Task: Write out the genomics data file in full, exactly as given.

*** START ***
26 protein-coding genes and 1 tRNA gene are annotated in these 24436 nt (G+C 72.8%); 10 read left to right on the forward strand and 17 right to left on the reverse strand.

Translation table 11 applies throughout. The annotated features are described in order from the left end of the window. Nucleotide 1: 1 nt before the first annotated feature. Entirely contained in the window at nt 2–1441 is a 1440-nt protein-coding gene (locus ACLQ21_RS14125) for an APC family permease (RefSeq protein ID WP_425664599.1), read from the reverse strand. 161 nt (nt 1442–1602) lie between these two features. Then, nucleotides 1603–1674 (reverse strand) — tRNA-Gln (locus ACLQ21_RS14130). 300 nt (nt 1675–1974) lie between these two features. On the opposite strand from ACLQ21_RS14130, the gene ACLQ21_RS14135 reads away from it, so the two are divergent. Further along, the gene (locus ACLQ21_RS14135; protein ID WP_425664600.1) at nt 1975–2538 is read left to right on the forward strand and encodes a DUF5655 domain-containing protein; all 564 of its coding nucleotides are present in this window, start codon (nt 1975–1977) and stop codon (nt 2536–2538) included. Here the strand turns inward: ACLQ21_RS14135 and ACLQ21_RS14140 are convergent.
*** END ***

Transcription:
26 protein-coding genes and 1 tRNA gene are annotated in these 24436 nt (G+C 72.8%); 10 read left to right on the forward strand and 17 right to left on the reverse strand.

Translation table 11 applies throughout. The annotated features are described in order from the left end of the window. Nucleotide 1: 1 nt before the first annotated feature. Entirely contained in the window at nt 2–1441 is a 1440-nt protein-coding gene (locus ACLQ21_RS14125) for an APC family permease (RefSeq protein ID WP_425664599.1), read from the reverse strand. 161 nt (nt 1442–1602) lie between these two features. Then, nucleotides 1603–1674 (reverse strand) — tRNA-Gln (locus ACLQ21_RS14130). 300 nt (nt 1675–1974) lie between these two features. On the opposite strand from ACLQ21_RS14130, the gene ACLQ21_RS14135 reads away from it, so the two are divergent. Further along, the gene (locus ACLQ21_RS14135; protein ID WP_425664600.1) at nt 1975–2538 is read left to right on the forward strand and encodes a DUF5655 domain-containing protein; all 564 of its coding nucleotides are present in this window, start codon (nt 1975–1977) and stop codon (nt 2536–2538) included. Here the strand turns inward: ACLQ21_RS14135 and ACLQ21_RS14140 are convergent.